I must admit that although I ought to have known about Mary Rogers Williams (an almost exact contemporary of my Jeanette), I didn't. Luckily, in these self-isolating days when bookstores and libraries are closed, we can all get a foretaste of Forever Seeing New Beauties from excerpts with illustrations available on line. One is on why Williams matters Another is on her European trip of 1891.
Williams had a moderately successful career as an artist and teacher at Smith College. She experimented in her art. She enjoyed travel and sports. She had a good, if all too short, life. And then she was forgotten.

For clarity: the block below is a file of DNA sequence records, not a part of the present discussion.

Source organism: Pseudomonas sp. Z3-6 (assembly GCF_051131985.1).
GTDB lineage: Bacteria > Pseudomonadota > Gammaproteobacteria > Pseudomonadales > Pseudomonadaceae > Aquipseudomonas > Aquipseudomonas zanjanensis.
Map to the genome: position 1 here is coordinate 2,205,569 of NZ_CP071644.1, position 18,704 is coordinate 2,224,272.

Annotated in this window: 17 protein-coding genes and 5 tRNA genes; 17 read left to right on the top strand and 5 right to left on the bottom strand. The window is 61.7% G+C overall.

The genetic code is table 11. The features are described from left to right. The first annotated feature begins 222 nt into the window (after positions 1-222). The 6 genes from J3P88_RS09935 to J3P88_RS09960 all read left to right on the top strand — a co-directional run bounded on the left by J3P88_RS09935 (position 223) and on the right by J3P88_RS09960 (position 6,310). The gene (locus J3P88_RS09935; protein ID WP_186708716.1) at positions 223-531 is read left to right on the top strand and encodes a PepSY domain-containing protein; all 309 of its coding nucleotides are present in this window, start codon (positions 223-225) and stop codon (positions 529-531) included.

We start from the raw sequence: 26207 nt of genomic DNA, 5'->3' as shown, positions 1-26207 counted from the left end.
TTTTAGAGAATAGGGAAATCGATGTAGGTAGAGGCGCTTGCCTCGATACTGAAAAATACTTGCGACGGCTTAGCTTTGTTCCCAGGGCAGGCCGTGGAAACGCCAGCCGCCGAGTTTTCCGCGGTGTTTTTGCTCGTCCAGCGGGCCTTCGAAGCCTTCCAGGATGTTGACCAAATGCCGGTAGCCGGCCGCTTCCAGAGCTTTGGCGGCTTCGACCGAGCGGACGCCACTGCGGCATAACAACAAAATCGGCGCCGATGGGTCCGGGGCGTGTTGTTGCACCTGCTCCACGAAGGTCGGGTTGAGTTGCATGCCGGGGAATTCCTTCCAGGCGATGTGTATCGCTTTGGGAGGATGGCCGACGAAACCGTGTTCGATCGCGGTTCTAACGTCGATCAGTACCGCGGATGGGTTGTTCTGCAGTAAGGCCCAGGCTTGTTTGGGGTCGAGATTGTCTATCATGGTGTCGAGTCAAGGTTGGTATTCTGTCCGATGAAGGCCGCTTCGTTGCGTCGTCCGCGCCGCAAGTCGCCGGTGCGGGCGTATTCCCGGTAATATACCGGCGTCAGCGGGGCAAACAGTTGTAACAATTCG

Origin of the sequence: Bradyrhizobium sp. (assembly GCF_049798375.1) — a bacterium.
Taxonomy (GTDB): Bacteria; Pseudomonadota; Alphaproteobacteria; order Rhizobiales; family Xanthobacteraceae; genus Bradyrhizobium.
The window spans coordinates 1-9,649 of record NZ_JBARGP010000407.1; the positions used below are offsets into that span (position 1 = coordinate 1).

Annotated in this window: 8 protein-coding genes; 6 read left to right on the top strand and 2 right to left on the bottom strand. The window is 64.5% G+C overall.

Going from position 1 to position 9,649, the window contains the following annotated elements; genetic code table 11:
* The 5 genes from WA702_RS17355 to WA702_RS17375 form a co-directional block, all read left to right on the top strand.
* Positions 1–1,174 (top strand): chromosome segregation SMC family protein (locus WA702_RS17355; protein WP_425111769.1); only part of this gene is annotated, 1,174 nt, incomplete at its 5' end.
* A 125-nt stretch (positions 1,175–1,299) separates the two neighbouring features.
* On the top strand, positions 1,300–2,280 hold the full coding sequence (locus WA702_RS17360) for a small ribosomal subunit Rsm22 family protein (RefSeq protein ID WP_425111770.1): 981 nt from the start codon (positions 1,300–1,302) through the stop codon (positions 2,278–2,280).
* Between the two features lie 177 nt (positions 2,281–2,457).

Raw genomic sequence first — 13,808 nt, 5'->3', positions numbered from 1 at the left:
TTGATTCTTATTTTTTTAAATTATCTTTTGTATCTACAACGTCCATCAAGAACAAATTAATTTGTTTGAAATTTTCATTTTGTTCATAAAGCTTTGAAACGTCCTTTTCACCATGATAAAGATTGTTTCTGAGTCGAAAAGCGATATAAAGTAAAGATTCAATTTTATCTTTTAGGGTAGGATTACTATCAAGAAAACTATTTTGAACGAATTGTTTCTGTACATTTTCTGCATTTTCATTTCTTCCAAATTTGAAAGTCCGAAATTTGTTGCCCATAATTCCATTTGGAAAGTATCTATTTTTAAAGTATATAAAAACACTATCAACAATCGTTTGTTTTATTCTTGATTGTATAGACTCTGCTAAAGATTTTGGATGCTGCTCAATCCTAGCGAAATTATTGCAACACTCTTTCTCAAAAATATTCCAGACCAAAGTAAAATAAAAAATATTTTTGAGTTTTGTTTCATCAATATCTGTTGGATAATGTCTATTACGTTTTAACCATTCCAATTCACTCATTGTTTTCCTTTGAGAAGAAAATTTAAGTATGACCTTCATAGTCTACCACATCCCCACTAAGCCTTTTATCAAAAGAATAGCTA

Besides being a reminder that there are probably all sorts of writers and artists whose work would delight us if only we knew about them, Williams is also a reminder that there are circles reaching out from the star practitioners of any field. Not every cellist can play like Yo-Yo Ma; but Yo-Yo Ma could not be at the top of his profession if there were not other soloists around him, other cellists in major orchestras, in minor orchestras, in purely amateur string quartets, in teaching studios, at home in the back room. As artists, we don't always know to which circle we should be assigned. It's silly to think that finishing a short story and posting it on a free platform makes you the equal of Alice Munro. But it's equally silly not to be pleased by what is good in your work, to know what satisfies you, to heed what prompts you to keep writing or painting or exploring music. Yes, fame and fortune are good. Yes, artists really do need to be paid for their work if they are going to survive professionally. But yes also: art very is much its own reward.